Saturday, March 25, 2017

Baseball 2017 preview, part 1: Mets & Yankees

In a little more than a week, it all begins for real for Major League Baseball. A number of questions abound. Can the Cubs repeat? Can the Nationals finally get past the 1st round and break the Dusty Curse? Can they even make the post-season 2 years in a row? And do the Mets and/or Yankees have enough to get to the post-season? In the Mets' case, that would be for the 3rd year in a row, something they've never done.

We'll start with the Mets & Yankees.

Yankees: Amidst the retirements of Alex Rodriguez and Mark Teixiera, the Yanks finished 4th last year, but they're thinking the influx of youth into the lineup in the form of first baseman Greg Bird and outfielder Aaron Judge, assuming the latter makes the roster by this time next week, surrounded by remaining veterans on the order of Jacoby Ellsbury and Starlin Castro, will make them contenders again. In the words of ESPN's Lee Corso, not so fast, my friends.

Not only are Teixiera and Rodriguez gone, but so is Brian McCann (Houston), leaving 2nd year phenom Gary Sanchez behind the plate. I've seen some of these guys come along like a house of fire right off the bat (Shane Spencer, anyone?), only to flame out rather quickly. Sanchez would be the first home-grown backstop to be an All-Star since Jorge Posada, but let's see what he can do over a full season. Bird missed all of last year due to injury. Expect him to split time with Chris Carter (Milwaukee) at first. There's no guarantee Carter will be around long-term, though, not with a low batting average in pre-season. Too many strikeouts. I think now you can see why Houston let him go after the 2015 season. The Yankees also signed Matt Holliday (St. Louis) to play both outfield and first, although the outfield positions are pretty much set (Brett Gardner, Ellsbury, Judge or Aaron Hicks).

Unfortunately, they start the season without shortstop Didi Gregorius, who injured his shoulder during the World Baseball Classic. Gregorius is out until May at the very least. Where the Yanks have other questions is, of course, pitching. Sure, they made the World Champion Cubs look stupid as Arolids Chapman returns to the Bronx, but the concern is with the rotation. Aside from Masahiro Tanaka and CC Sabathia, there aren't other proven commodities. Luis Severino was hot & cold last year, more cold than hot, actually. Adam Warren returned from Chicago when Chapman was traded in July, but is he really a dependable starter?

Prediction: The Yankees will contend for the Wild Card, but fall short again. They have to hope either Boston or Baltimore implodes enough to let them slip through. 3rd place, at least, means they did improve.

Mets: In comparison, as Terry Collins begins his 7th season in Flushing, there's relatively more stability in the lineup than there is in the Bronx. The Mets retained second baseman Neil Walker and outfielder Yoenis Cespedes, but questions remain about the long-term health of third baseman David Wright, which is why the right side of the infield remains a rotation of Jose Reyes, Asdrubal Cabrera, Wilmer Flores, and, if he makes the opening day roster, Eric Campbell. They don't have insurance at first anymore behind Lucas Duda, as James Loney returned to Tampa Bay via free agency. Outfielder Brandon Nimmo may begin the season on the DL with a hamstring injury sustained during the WBC, which would mean that Michael Conforto would be on the roster to start the season, alongside Cespedes and Curtis Granderson.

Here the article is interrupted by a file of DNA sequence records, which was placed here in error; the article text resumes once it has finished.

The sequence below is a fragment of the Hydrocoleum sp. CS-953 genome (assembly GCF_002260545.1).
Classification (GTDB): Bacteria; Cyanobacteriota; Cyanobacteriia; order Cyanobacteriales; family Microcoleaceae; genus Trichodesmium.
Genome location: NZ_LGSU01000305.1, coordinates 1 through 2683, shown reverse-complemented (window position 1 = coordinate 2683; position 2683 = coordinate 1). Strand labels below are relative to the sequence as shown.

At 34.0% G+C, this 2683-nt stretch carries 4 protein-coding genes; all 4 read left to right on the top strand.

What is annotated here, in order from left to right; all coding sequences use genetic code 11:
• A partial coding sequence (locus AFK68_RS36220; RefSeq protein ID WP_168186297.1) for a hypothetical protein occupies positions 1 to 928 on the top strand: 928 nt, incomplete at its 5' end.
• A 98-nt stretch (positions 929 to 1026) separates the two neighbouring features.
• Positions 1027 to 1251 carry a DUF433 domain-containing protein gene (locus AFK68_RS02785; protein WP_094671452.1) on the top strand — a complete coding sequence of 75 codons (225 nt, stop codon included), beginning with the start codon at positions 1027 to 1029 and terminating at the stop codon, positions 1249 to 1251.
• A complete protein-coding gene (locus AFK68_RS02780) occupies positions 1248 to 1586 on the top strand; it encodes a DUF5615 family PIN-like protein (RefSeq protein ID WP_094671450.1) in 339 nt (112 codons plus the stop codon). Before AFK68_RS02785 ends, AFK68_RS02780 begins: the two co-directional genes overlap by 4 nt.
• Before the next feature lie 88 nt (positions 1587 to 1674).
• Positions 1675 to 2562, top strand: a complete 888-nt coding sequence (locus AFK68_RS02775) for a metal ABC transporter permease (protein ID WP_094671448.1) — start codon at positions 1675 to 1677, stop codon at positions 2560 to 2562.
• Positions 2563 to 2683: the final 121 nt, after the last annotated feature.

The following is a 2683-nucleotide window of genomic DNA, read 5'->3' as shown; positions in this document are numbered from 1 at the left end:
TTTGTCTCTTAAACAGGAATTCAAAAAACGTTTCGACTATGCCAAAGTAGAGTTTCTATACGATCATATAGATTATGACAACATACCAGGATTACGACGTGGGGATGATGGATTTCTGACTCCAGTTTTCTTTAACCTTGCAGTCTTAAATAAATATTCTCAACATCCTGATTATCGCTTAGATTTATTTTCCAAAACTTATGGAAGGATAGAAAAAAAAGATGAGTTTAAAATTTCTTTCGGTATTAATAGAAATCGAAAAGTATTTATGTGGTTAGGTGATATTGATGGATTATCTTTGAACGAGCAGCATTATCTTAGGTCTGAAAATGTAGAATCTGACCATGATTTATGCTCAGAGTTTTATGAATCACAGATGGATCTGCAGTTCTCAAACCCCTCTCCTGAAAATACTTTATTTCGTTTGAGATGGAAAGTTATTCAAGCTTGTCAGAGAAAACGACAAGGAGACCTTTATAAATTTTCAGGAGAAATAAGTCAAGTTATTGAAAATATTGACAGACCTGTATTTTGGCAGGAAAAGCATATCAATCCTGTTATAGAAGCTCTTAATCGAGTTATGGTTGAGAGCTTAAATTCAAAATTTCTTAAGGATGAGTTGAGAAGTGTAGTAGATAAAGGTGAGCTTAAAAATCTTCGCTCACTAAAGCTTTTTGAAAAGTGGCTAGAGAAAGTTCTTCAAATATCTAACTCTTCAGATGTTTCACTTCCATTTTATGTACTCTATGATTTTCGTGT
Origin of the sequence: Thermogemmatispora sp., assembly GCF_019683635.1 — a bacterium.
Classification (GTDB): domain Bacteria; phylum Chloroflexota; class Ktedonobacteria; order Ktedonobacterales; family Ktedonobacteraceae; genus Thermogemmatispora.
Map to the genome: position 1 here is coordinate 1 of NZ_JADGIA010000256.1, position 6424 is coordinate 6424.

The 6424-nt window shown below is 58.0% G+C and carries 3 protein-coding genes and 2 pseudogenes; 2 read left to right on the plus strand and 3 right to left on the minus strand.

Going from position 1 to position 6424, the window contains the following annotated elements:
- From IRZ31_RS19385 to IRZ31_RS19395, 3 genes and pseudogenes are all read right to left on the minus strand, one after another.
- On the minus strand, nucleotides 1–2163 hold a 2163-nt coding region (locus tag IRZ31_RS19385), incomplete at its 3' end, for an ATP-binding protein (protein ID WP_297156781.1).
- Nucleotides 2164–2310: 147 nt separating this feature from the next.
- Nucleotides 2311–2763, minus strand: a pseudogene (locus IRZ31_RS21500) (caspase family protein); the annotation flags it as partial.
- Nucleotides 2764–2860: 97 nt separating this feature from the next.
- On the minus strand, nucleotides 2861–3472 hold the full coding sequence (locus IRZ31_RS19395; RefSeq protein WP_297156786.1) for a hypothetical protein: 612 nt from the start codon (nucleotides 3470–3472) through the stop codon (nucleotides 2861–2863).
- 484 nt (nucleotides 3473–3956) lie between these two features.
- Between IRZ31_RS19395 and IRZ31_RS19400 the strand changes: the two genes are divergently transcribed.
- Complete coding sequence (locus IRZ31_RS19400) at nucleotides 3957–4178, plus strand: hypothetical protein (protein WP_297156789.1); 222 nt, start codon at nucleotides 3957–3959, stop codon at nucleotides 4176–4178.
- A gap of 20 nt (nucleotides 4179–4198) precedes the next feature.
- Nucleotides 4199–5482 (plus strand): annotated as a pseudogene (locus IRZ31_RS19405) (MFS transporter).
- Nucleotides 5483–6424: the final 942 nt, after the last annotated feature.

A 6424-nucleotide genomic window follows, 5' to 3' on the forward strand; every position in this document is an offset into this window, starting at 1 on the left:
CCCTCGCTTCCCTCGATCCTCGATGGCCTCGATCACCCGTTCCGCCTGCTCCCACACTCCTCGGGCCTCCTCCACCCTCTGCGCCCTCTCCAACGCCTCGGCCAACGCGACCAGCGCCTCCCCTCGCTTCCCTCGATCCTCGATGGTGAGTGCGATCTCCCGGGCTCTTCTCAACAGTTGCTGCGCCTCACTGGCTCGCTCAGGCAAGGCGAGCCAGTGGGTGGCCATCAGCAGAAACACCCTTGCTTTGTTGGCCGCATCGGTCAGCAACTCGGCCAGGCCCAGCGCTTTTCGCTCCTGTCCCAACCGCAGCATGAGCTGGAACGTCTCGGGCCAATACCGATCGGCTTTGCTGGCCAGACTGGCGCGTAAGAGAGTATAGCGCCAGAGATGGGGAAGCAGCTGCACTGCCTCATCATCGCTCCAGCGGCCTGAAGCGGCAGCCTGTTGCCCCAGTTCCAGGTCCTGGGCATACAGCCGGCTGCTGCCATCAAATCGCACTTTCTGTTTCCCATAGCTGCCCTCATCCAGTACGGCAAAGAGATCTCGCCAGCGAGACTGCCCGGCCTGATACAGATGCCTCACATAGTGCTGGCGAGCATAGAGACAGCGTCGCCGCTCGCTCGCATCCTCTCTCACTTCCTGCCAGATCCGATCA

Catching may be a problem. Travis d'Arnaud didn't have a good year last year. Neither did Kevin Plawecki, but the Mets decided to keep them, and let Anthony Recker walk (Atlanta). Veteran Rene Rivera should be the starter if d'Arnaud starts slowly again. Period.

Pitching isn't as bad a problem as it is with the Yankees. Yes, Bartolo Colon is gone (Atlanta). Jon Niese's 2nd tour of duty was short, and now he's in the Bronx. Closer Jeurys Familia likely will be suspended to start the season, due to domestic issues (see Aroldis Chapman last year), but there is a veteran closer in Addison Reed to fill the void. Colon's departure opens the door for Zack Wheeler to break back into the rotation, but given his performance in the WBC, Seth Lugo deserves a look. Either one could fit right in with a killer trio of Noah Syndergaard, Jacob deGrom, and Matt Harvey, although the latter has been shaky this spring. All three, of course, also give the Mets extra bats in the lineup. Syndergaard, in particular, has hit 4 home runs the last two years. Expect more comic book jokes in regards to Harvey & Syndergaard. And maybe more home runs.

Prediction: I'd be wary of Atlanta, as they reloaded big time with the addition of Brandon Phillips in addition to Colon. Washington hasn't made back-to-back post-seasons, and they're not the same as they were last year, after getting rid of Met-killer Danny Espinosa. Health at the infield corners is paramount for the Orange & Blue Brigade. They will make the playoffs for a 3rd year, again as a Wild Card, but this time, they'll advance. 2nd place finish.

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